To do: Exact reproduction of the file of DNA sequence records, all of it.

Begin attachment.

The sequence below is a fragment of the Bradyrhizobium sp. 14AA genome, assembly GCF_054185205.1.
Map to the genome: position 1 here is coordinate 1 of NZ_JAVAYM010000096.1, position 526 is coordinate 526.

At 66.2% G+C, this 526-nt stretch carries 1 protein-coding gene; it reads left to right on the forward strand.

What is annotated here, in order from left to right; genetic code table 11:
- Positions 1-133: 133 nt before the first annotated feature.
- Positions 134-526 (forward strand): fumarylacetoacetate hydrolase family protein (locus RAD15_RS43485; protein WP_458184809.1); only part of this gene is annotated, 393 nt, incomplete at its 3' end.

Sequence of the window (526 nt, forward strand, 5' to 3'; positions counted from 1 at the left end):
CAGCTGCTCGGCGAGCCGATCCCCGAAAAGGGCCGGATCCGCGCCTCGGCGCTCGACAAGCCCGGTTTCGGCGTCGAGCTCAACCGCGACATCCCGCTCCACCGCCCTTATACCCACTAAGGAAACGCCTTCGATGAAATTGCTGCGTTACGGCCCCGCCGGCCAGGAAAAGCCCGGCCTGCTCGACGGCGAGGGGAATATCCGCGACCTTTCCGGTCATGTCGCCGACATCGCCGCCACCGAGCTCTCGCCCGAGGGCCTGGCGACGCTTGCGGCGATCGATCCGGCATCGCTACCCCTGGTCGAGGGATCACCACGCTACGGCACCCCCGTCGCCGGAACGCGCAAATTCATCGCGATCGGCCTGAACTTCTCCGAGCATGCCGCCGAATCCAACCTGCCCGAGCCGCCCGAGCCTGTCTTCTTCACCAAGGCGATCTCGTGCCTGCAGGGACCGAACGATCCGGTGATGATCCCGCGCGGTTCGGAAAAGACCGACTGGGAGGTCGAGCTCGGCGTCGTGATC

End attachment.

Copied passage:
The sequence below is a fragment of the Bradyrhizobium sp. 14AA genome, assembly GCF_054185205.1.
Map to the genome: position 1 here is coordinate 1 of NZ_JAVAYM010000096.1, position 526 is coordinate 526.

At 66.2% G+C, this 526-nt stretch carries 1 protein-coding gene; it reads left to right on the forward strand.

What is annotated here, in order from left to right; genetic code table 11:
- Positions 1-133: 133 nt before the first annotated feature.
- Positions 134-526 (forward strand): fumarylacetoacetate hydrolase family protein (locus RAD15_RS43485; protein WP_458184809.1); only part of this gene is annotated, 393 nt, incomplete at its 3' end.

Sequence of the window (526 nt, forward strand, 5' to 3'; positions counted from 1 at the left end):
CAGCTGCTCGGCGAGCCGATCCCCGAAAAGGGCCGGATCCGCGCCTCGGCGCTCGACAAGCCCGGTTTCGGCGTCGAGCTCAACCGCGACATCCCGCTCCACCGCCCTTATACCCACTAAGGAAACGCCTTCGATGAAATTGCTGCGTTACGGCCCCGCCGGCCAGGAAAAGCCCGGCCTGCTCGACGGCGAGGGGAATATCCGCGACCTTTCCGGTCATGTCGCCGACATCGCCGCCACCGAGCTCTCGCCCGAGGGCCTGGCGACGCTTGCGGCGATCGATCCGGCATCGCTACCCCTGGTCGAGGGATCACCACGCTACGGCACCCCCGTCGCCGGAACGCGCAAATTCATCGCGATCGGCCTGAACTTCTCCGAGCATGCCGCCGAATCCAACCTGCCCGAGCCGCCCGAGCCTGTCTTCTTCACCAAGGCGATCTCGTGCCTGCAGGGACCGAACGATCCGGTGATGATCCCGCGCGGTTCGGAAAAGACCGACTGGGAGGTCGAGCTCGGCGTCGTGATC